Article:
Hand Back the Fruit

Hand Back the Fruit

When the realities of good and evil exceed our limited perceptions, overwhelm our limited comprehension, and threaten to override our psychological and emotional circuitry, there is a reason for this. We may be fearfully and wonderfully made (Psalm 139:14), but we are also fearfully finite. There are things too wonderful for us to know. The peace that surpasses our understanding (Philippians 4:7), which we need so much, is available to us if we are willing to trust in the Lord with all our heart and not lean on our own understanding (Proverbs 3:5).

I’ve recently had some conversations with younger Christian friends who have been reeling from experiences and observations of confounding evil. And as a man more than double the age of the friends I have in mind, I can vouch that comprehending what appears to be senseless evil doesn’t get easier the longer you live.

Perhaps that sounds discouraging, especially since I remember as a younger Christian hoping that I’d have greater wisdom in my golden years. After all, isn’t sagacity part of “the splendor of . . . gray hair” (Proverbs 20:29)?

I hope this is true of me to some extent. But as I grow older, I’m discovering that the greater part of wisdom isn’t accumulating a greater knowledge of good and evil so much as learning how to deal more faithfully with my deficit of such knowledge. So, if I have any wisdom worth imparting to Christians struggling with incomprehensible evil, it lies in cultivating the spiritual discipline of handing back the fruit.

Problem of Evil

Theologians and philosophers call it “the problem of evil” — how horrific evil and suffering can exist in a world created and providentially governed by an almighty, all-good, all-knowing God. But calling evil a “problem” hardly begins to describe our existential experiences of it in this fallen world.

An apparently buoyant friend unexpectedly takes his life. Every member of a missionary family on home assignment is killed in a car accident. A beloved young child dies of cancer. A trusted pastor’s adultery is suddenly exposed. A spouse who vowed lifelong faithfulness demands a divorce. Sexual abuse leaves a young girl soiled with shame and psychological damage for decades. Palestinian terrorists rape and murder more than 1,500 unsuspecting noncombatant Israeli citizens. The Israeli military then wipes out more than 15,000 noncombatant Palestinians. An oceanic earthquake near Sumatra, Indonesia, produces tsunamis that sweep away over two hundred thousand souls. Such traumatic suffering, tragedies, and sins almost never make sense to us. And the closer we are to the destruction, the more chaotic and senseless it often appears.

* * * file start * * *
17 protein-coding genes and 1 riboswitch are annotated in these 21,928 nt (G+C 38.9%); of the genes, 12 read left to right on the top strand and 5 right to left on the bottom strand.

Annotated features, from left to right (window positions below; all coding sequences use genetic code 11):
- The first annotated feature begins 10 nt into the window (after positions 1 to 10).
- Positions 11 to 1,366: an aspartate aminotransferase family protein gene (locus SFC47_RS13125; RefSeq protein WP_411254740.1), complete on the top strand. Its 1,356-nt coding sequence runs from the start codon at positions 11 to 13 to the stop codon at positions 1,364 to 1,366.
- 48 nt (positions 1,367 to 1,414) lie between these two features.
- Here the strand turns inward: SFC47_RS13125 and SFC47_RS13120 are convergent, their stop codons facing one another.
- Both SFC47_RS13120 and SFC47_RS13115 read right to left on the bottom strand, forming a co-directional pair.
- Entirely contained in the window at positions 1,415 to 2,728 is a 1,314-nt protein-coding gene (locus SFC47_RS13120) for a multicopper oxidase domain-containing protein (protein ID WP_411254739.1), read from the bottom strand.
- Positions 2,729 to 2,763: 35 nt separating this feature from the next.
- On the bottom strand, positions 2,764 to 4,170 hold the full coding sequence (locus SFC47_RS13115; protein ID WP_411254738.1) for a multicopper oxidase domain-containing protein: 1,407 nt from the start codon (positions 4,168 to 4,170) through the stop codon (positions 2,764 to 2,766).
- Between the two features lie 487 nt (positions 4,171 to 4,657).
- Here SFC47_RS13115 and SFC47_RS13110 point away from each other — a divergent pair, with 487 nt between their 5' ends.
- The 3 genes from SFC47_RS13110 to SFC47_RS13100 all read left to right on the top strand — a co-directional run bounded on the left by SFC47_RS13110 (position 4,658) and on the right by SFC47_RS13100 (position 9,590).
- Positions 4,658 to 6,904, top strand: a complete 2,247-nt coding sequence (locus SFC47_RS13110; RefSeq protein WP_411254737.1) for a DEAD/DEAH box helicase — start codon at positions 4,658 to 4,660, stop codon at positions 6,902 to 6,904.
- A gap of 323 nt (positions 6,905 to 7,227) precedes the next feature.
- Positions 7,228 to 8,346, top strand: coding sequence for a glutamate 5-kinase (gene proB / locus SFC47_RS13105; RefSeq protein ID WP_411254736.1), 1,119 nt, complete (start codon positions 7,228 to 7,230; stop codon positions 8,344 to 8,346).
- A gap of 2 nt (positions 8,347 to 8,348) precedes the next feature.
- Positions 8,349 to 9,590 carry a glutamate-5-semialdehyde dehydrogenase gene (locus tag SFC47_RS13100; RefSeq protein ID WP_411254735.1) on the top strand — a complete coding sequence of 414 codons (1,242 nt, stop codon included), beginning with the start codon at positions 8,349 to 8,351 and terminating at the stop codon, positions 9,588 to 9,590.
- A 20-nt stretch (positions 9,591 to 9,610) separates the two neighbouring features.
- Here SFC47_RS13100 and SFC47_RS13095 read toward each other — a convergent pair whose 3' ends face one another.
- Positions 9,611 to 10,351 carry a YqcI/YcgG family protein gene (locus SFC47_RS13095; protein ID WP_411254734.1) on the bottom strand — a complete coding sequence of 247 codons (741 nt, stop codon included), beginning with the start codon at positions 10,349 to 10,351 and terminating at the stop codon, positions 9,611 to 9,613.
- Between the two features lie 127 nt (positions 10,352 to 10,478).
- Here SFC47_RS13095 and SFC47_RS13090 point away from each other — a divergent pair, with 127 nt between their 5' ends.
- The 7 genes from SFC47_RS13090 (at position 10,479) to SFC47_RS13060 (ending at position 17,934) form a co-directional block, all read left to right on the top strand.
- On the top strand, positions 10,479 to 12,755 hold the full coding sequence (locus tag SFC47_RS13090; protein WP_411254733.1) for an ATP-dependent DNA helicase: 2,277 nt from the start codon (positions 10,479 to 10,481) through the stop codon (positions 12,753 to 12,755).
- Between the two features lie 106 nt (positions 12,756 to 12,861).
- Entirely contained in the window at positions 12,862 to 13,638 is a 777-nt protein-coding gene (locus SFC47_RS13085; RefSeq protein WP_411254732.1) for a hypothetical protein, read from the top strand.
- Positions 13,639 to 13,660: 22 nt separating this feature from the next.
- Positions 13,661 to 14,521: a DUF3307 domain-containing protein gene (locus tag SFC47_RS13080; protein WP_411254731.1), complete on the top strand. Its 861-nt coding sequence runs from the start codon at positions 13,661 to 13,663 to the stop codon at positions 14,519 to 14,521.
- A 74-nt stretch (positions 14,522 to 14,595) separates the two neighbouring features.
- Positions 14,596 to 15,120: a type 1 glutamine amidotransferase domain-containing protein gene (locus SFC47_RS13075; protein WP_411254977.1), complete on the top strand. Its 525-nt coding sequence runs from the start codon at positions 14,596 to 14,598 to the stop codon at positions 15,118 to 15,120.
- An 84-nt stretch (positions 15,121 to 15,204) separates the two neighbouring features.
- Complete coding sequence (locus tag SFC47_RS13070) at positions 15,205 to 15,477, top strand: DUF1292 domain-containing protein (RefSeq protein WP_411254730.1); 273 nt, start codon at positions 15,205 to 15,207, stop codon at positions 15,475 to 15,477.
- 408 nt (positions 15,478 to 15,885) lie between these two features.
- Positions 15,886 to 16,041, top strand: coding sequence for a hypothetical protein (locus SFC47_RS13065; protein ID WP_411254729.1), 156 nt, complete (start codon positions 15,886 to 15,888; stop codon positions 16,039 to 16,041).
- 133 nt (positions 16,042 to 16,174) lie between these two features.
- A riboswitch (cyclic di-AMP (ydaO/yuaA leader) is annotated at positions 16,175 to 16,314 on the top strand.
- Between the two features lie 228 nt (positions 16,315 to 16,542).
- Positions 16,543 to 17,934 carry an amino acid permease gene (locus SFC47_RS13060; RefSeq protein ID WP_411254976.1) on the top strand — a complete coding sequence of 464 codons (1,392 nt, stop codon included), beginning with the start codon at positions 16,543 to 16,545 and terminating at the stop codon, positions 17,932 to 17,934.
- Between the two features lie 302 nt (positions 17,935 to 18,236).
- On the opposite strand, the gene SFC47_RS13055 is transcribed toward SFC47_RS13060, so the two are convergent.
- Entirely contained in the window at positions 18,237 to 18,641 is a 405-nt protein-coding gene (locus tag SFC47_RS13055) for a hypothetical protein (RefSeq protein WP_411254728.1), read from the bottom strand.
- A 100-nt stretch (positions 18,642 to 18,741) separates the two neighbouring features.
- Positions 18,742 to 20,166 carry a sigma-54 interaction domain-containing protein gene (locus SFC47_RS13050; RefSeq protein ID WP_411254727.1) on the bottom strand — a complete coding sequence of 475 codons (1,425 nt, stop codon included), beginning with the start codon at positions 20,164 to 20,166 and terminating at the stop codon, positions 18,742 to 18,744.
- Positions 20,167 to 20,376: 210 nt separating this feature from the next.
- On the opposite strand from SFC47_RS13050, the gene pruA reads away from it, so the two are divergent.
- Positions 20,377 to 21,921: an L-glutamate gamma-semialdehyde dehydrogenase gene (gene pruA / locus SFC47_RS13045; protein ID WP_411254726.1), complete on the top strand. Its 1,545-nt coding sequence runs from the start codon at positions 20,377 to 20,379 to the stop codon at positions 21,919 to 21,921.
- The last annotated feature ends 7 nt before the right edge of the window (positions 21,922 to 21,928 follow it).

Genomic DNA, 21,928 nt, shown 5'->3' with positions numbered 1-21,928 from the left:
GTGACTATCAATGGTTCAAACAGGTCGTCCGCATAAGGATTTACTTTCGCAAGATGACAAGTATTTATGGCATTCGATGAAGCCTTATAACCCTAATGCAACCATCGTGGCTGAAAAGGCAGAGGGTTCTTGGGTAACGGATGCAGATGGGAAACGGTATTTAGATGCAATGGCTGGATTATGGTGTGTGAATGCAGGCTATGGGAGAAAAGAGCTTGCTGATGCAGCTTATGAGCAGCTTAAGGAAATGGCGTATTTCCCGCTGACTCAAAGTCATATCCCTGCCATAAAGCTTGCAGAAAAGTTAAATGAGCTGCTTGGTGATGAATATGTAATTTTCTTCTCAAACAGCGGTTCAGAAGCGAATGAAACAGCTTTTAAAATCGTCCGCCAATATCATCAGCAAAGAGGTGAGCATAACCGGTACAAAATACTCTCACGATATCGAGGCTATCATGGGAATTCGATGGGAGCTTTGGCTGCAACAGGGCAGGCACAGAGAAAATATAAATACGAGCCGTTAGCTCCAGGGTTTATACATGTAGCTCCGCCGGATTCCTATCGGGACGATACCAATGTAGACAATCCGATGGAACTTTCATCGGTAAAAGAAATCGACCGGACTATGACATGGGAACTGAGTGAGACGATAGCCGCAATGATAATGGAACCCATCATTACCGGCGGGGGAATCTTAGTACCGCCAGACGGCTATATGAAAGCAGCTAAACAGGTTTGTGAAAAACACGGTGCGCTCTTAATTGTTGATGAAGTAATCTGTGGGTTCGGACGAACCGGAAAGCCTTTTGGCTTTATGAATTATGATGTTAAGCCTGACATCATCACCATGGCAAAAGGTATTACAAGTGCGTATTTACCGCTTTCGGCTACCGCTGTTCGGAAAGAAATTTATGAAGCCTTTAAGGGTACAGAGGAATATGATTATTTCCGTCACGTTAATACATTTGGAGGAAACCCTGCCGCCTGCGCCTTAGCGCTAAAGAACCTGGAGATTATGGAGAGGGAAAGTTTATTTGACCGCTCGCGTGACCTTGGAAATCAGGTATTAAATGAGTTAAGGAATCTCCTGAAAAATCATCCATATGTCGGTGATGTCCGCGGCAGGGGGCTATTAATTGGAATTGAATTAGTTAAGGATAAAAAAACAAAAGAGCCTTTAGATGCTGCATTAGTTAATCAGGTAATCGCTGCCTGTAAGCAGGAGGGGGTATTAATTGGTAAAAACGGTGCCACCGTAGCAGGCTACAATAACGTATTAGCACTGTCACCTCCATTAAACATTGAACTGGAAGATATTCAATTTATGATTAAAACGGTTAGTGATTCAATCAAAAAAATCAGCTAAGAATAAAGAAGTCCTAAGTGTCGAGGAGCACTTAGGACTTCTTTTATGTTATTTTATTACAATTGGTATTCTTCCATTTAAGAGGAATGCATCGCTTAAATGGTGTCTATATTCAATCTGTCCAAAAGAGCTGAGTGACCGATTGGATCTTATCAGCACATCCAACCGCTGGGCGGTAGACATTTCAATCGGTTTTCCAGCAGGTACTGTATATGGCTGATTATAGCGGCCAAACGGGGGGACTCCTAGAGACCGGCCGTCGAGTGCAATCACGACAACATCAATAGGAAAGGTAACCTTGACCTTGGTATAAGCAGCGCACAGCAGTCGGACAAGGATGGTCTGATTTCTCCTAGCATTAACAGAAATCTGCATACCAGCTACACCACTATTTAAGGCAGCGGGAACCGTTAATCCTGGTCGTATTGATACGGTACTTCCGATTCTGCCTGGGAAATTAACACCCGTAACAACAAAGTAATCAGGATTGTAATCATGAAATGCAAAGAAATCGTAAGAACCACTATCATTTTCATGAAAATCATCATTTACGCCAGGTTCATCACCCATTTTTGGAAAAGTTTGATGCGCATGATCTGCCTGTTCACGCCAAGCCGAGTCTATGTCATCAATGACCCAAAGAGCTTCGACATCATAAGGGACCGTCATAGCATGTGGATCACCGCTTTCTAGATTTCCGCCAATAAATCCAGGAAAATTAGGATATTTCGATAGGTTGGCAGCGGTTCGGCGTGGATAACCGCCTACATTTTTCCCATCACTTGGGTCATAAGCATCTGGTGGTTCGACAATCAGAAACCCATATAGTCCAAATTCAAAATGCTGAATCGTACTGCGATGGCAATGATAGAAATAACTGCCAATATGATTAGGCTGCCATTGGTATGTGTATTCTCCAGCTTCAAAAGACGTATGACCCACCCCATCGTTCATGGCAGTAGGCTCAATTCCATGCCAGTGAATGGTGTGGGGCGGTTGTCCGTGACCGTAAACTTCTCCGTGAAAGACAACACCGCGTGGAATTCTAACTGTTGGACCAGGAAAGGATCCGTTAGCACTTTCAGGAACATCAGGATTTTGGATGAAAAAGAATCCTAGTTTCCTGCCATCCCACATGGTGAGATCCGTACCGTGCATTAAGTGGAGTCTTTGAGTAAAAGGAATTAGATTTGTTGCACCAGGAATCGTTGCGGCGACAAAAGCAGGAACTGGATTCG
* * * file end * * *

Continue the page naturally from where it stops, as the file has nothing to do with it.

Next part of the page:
In such experiences and observations, we glimpse the real nature of evil. And it’s almost always worse than we could have imagined. The evil events themselves, and God’s good providence in choosing not to prevent them (especially when we know he has chosen to prevent others), exceed the bounds of our rational capacities, leaving us with anguished, perplexing questions only God can answer. And most of the time, he doesn’t — not specifically. God rarely reveals his specific purposes for allowing specific tragedies and their resulting wreckage.

We find that we simply aren’t able to bear the weight of the knowledge of good and evil. It exceeds our strength to comprehend on both sides: we cannot comprehend the full breadth and length and height and depth of the goodness of what is good (though we rarely perceive this a “problem”) or of the evilness of what is evil. And mercifully, God does not ask us to bear it. He asks us to trust him with it. He asks us to hand him back the fruit.

Whence This Unbearable Weight?

Some mysteries are great mercies for finite creatures not to know. Great, great mercies.

The fruit of the tree of the knowledge of good and evil contained a secret — one that God said should remain a mystery. God warned the man and woman that it would be better for them not to eat it. It would be the death of them if they did.

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